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Floyd County, Virginia

From Wikipedia, the free encyclopedia

Floyd County
Floyd County Courthouse
Floyd County Courthouse
Official seal of Floyd County
Map of Virginia highlighting Floyd County
Location within the U.S. state of Virginia
Map of the United States highlighting Virginia
Virginia's location within the U.S.
Coordinates: 36°56′N 80°22′W / 36.94°N 80.36°W / 36.94; -80.36
Country United States
State Virginia
Named forJohn Floyd
Largest townFloyd
 • Total382 sq mi (990 km2)
 • Land381 sq mi (990 km2)
 • Water0.9 sq mi (2 km2)  0.2%
 • Total15,476 Increase
 • Density41/sq mi (16/km2)
Time zoneUTC−5 (Eastern)
 • Summer (DST)UTC−4 (EDT)
Congressional district9th

Floyd County is a county located in the Commonwealth of Virginia. As of the 2020 census, the population was 15,476.[1] Its county seat is the town of Floyd.[2] Floyd County is included in the Blacksburg-Christiansburg, VA Metropolitan Statistical Area. Named after Virginia politician John Floyd, the county was established in 1831 and became consistently Republican through the Democratic "Solid South" from the late 19th through the mid 20th century. The county's inhabitants largely abandoned the Southern Confederate Army during the Civil War, and it proved among the few white areas in antebellum slave states to endorse Radical Reconstruction. In the 1960s and 1970s, Floyd proved popular with people in the era's counterculture, particularly those who wanted to live in closer contact with nature. The county is located on the high plateau of the Blue Ridge Mountains and surrounded by the Little River.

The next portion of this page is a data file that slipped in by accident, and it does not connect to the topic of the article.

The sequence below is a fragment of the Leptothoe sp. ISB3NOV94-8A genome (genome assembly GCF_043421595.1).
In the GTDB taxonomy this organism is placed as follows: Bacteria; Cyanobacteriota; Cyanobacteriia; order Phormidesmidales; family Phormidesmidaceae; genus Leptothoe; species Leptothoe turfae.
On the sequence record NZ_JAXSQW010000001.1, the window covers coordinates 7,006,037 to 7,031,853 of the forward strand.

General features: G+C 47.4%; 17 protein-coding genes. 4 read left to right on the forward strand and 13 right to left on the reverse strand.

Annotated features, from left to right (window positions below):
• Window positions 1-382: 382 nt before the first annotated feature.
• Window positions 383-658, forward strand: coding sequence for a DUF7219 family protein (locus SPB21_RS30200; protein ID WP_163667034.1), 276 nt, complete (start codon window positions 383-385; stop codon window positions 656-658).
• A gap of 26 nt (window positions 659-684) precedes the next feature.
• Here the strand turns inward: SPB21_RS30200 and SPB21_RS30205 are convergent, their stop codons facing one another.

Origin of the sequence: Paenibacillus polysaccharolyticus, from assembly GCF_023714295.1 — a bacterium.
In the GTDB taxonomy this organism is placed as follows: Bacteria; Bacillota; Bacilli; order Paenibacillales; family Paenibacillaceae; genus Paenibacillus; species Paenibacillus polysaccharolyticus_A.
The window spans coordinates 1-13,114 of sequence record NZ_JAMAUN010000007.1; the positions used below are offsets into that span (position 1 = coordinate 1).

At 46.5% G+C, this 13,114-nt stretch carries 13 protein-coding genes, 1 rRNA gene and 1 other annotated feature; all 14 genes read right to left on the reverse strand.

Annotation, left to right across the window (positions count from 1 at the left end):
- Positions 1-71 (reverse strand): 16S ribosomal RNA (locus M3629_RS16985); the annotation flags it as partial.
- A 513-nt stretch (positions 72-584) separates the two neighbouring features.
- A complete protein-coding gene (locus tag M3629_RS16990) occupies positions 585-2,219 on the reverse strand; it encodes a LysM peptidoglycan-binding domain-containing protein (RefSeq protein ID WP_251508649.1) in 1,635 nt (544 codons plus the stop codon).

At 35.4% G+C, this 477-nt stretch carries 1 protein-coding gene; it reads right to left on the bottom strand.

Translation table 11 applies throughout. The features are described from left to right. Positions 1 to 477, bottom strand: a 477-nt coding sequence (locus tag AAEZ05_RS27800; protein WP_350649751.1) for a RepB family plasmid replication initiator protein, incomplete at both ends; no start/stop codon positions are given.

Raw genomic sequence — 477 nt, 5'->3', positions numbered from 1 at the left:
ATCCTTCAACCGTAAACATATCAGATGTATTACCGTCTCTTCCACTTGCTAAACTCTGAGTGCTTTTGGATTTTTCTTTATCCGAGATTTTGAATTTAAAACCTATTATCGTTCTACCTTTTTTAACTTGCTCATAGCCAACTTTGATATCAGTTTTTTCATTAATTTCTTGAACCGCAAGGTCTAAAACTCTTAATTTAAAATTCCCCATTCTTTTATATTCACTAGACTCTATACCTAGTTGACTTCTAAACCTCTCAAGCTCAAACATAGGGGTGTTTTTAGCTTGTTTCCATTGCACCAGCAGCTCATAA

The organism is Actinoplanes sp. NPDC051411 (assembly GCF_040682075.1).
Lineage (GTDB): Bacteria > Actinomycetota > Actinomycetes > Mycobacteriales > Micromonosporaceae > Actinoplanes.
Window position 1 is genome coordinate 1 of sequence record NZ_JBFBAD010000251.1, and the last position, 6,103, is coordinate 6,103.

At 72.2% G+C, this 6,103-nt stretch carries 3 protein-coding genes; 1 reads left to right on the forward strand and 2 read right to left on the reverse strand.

Portrait of John Floyd, for whom Floyd County was named
Portrait of John Floyd, for whom Floyd County was named

Floyd County's recorded history begins with the arrival of traders, trappers and hunters in Southwest Virginia in the 18th century. The earliest known travel way through present day Floyd County was the Trader's Path, running from east to west across the Roanoke River where Back Creek enters the river, by John Mason's, R. Poage's, the headwaters of Back Creek and southwest over Bent Mountain. The trail continued westward through the Little River area to the Lead Mines.

The first known attempts to settle the area appear to have been made during the 1740s. In 1745 the Virginia Council granted James Patton, of Augusta County, among others, 100,000 acres (400 km2) on the New River and the westward flowing waters, including the Little River area. In 1749 the Royal Company of Virginia also received a grant on the westward flowing waters, putting the two companies in competition with one another to settle the area. The first surveying of the land occurred in the late 1740s.[3]

On January 15, 1831, the General Assembly of Virginia passed an act creating the present county of Floyd out of the county Montgomery. The new county was named for the then Governor of Virginia, John Floyd.[4] The new county's courthouse was completed in 1834. In 1870 a portion of Franklin County was added to Floyd County. The first Commonwealth's Attorney was William Ballard Preston, a nephew of John Floyd, who would later serve as Secretary of the United States Navy. Preston was followed in later years by Jubal Early, who would later serve as a general for the Confederate Army.[5]

Virginia Volunteers Recruitment poster from Floyd County, 1862. American Civil War era.
Virginia Volunteers Recruitment poster from Floyd County, 1862. American Civil War era.

The county seat of Floyd County was first called Jacksonville for Andrew Jackson, seventh President of the United States (1829–1837). Jacksonville was first incorporated in 1858 and then re-incorporated on February 19, 1892, to expand the town boundaries. On January 23, 1896, the General Assembly passed an Act officially changing the name of the Town of Jacksonville to the town of Floyd.